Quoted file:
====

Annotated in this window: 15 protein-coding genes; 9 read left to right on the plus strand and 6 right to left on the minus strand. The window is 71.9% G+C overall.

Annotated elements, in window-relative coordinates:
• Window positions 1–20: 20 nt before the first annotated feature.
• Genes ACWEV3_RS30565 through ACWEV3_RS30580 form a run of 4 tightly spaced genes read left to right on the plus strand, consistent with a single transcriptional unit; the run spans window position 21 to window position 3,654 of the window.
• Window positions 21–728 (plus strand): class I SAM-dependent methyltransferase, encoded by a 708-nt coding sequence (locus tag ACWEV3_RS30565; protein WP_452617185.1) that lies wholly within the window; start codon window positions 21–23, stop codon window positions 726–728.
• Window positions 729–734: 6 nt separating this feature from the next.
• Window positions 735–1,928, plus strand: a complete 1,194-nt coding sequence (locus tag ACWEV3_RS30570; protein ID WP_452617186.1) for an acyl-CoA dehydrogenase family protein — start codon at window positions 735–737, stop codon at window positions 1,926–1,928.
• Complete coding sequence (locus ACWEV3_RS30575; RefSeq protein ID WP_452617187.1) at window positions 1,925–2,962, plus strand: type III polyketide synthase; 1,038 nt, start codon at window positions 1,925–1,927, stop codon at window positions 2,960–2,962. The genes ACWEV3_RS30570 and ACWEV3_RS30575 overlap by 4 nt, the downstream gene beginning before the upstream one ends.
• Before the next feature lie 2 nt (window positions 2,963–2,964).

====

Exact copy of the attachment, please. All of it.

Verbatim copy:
Annotated in this window: 15 protein-coding genes; 9 read left to right on the plus strand and 6 right to left on the minus strand. The window is 71.9% G+C overall.

Annotated elements, in window-relative coordinates:
• Window positions 1–20: 20 nt before the first annotated feature.
• Genes ACWEV3_RS30565 through ACWEV3_RS30580 form a run of 4 tightly spaced genes read left to right on the plus strand, consistent with a single transcriptional unit; the run spans window position 21 to window position 3,654 of the window.
• Window positions 21–728 (plus strand): class I SAM-dependent methyltransferase, encoded by a 708-nt coding sequence (locus tag ACWEV3_RS30565; protein WP_452617185.1) that lies wholly within the window; start codon window positions 21–23, stop codon window positions 726–728.
• Window positions 729–734: 6 nt separating this feature from the next.
• Window positions 735–1,928, plus strand: a complete 1,194-nt coding sequence (locus tag ACWEV3_RS30570; protein ID WP_452617186.1) for an acyl-CoA dehydrogenase family protein — start codon at window positions 735–737, stop codon at window positions 1,926–1,928.
• Complete coding sequence (locus ACWEV3_RS30575; RefSeq protein ID WP_452617187.1) at window positions 1,925–2,962, plus strand: type III polyketide synthase; 1,038 nt, start codon at window positions 1,925–1,927, stop codon at window positions 2,960–2,962. The genes ACWEV3_RS30570 and ACWEV3_RS30575 overlap by 4 nt, the downstream gene beginning before the upstream one ends.
• Before the next feature lie 2 nt (window positions 2,963–2,964).